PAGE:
• From: "Manfredi, Albert E" <albert.e.manfredi@xxxxxxxxxx>
  • To: "OpenDTV (E-mail)" <opendtv@xxxxxxxxxxxxx>
  • Date: Tue, 14 Dec 2004 16:35:56 -0500

Craig Birkmaier wrote:
> For ANY given raster, the images will be sharper from
> a progressive scan camera versus an interlaced camera.
> Where we get into trouble is trying to equate different
> formats with similar pixel clocks, such as 720@60P
> versus 1080@60i.
> Clearly, the 1080 line format has more spatial
> resolution along each line, but the vertical resolution
> is subjective. ... the general consensus is that an
> interlace factor of 0.60 should be applied, bringing
> down the 1080 to 648, which is below the vertical
> resolution of 720P, but above 540, ...

Tom Barry:

> I think with proper deinterlacing maybe you could get
> slightly better than .6.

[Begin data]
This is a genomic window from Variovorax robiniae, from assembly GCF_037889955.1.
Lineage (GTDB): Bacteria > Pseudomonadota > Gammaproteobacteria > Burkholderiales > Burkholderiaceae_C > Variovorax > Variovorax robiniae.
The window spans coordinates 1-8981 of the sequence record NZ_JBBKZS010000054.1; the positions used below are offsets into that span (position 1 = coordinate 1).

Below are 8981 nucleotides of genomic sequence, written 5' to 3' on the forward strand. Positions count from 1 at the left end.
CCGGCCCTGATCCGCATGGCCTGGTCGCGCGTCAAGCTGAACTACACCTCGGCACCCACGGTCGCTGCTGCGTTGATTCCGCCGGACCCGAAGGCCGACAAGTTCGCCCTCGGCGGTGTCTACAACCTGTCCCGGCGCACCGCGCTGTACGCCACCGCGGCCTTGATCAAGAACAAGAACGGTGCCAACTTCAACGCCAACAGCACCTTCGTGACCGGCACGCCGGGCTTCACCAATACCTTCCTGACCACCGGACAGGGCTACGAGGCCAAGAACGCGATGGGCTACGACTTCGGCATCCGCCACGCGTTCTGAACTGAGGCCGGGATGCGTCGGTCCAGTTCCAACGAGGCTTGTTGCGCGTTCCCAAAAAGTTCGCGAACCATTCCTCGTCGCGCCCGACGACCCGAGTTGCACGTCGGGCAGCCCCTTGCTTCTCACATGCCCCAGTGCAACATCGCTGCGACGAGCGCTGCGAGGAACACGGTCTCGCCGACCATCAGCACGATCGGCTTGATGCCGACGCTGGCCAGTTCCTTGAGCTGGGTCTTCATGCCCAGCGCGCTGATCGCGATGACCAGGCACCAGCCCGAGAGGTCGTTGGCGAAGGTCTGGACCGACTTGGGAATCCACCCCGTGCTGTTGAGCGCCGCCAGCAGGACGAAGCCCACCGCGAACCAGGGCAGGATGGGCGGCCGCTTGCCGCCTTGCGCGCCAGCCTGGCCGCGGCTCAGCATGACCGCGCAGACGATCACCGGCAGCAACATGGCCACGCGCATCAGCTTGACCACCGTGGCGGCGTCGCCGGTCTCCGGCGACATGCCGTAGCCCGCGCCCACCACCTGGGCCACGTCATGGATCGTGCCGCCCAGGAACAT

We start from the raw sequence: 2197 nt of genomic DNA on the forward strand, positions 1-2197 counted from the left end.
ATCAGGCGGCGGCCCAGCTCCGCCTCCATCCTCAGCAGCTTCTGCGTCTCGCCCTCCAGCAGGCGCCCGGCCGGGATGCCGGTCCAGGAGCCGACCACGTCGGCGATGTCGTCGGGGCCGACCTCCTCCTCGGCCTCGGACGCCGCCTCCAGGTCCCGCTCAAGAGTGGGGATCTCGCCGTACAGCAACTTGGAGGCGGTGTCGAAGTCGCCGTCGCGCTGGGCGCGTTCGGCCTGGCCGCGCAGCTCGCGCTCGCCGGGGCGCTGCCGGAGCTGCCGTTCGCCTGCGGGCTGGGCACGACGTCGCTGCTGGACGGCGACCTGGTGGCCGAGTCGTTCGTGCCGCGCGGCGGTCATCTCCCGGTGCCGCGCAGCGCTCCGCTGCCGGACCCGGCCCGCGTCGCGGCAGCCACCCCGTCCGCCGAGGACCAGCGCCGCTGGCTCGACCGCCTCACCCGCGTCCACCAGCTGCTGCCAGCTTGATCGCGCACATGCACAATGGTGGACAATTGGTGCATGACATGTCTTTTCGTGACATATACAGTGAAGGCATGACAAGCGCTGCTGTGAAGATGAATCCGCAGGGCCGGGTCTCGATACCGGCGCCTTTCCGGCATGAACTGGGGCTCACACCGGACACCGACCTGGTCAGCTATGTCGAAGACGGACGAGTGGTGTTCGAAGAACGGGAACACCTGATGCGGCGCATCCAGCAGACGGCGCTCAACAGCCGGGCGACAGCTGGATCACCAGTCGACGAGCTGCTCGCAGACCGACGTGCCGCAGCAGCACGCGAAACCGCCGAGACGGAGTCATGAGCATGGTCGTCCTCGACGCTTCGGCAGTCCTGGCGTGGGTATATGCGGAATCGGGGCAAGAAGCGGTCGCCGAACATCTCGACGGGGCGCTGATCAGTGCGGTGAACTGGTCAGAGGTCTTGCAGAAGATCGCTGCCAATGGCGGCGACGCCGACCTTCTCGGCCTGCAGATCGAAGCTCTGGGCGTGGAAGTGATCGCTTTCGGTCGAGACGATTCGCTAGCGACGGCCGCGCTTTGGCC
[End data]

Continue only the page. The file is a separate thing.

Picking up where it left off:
I've seen .65 and .7 mentioned in the past, on many

But one thing that seems to get lost in this is that
even a 720p signal has to be filtered down some. I
think Mark Schubin has mentioned a factor of .9 or so,
to avoid aliasing. If we go around comparing properly
filtered interlaced displays to unfiltered progressive
scan images, we would only be talking with non-nyquist
filtered computer graphics people. Not the TV

So in fact, even using the existing 1080i line standard
rather than going to Tom's suggested 1440 X 1280i, the
comparions is between an achieved:

1080 * .65 equals 702 vertical lines, and
720 * .9 equals 648 vertical lines of resolution.

Whether today's displays can make use of the full
1920 horizontal pixels of 1080i is perhaps a matter of
debate, but certainly more than the 1280 available
with the 720p standard are usable already, in the best

If there's so much controversy as to what format
provides the best images, it's probably because the
competition is tight. The interesting part of this
is that even without CRTs in the picture any longer,
the competition might continue to be tight, for
1080 at 60i vs 720 at 60p.

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